Penn State: Do the Right Thing
April 20, 2006
by Sean Clark
Recently, Penn State University sent out a press release discussing an event called “Illegal Immigration Awareness Day” being planned by the College Republicans. Although provocative, the event itself is not the interesting part. What is notable are the comments made by the administration concerning the students’ right to hold the event.
Terrell Jones, Vice Provost for Educational Equity, stated:
The College Republicans certainly have a Constitutional right to conduct such an event, offensive as it may appear to some in the community. In protecting everyone's right to free expression, the University cannot censor the content of student-organized events. (emphasis added)
Then, Penn State President Graham Spanier remarked:
The nation's immigration policy is a legitimate topic for discussion and debate, and a university is clearly an ideal forum for such discourse. We encourage discussion on such issues…However, the approach initially proposed by the College Republicans, while protected by the First Amendment, was unproductive and offensive to many. (emphasis added)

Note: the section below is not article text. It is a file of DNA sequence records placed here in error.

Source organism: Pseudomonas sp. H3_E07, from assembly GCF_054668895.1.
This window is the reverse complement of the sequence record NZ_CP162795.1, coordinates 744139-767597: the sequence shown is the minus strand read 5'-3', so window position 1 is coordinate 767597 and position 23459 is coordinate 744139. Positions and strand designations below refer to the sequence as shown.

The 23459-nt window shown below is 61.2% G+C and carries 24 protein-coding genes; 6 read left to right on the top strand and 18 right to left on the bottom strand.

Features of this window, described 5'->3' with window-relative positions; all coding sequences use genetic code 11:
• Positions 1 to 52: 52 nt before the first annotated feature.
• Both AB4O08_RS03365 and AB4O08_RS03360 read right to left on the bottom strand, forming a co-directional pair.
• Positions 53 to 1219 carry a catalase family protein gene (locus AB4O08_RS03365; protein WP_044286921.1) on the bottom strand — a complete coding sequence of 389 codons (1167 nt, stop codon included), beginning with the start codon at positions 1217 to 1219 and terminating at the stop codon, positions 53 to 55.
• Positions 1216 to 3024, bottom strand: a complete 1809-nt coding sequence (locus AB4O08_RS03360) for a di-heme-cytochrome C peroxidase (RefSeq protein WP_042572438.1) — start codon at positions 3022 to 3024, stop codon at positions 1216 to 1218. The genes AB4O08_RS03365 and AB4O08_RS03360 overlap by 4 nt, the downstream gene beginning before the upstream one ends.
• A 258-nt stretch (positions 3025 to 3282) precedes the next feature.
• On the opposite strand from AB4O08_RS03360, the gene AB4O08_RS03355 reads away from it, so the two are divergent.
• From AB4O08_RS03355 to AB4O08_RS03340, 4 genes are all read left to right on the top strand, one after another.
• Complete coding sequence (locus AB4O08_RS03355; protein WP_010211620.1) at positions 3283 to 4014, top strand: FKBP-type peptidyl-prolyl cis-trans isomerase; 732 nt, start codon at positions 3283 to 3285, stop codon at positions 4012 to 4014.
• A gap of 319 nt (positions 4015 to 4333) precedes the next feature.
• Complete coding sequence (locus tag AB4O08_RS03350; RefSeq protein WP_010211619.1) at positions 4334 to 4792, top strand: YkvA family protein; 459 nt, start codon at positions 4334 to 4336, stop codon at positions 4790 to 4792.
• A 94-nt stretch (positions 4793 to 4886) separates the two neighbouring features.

The press release concludes by stating:
While promoting free speech and expression, the University takes this opportunity to reiterate its clearly stated policy prohibiting acts of discrimination against any person because of age, ancestry, color, disability or handicap, national origin, race, religious creed, sex, sexual orientation or veteran status. While not applicable to free speech and expression, the University will continue to enforce this policy… . (emphasis added)
As far as university administrators go, these statements are a pretty good. But, if Penn State is such a bastion of liberty, why is it a “red light” school
that was recently sued
for its unconstitutional speech codes?
If President Spanier believes what he is saying, instead of defending its speech codes in court
, he should immediately do away with them.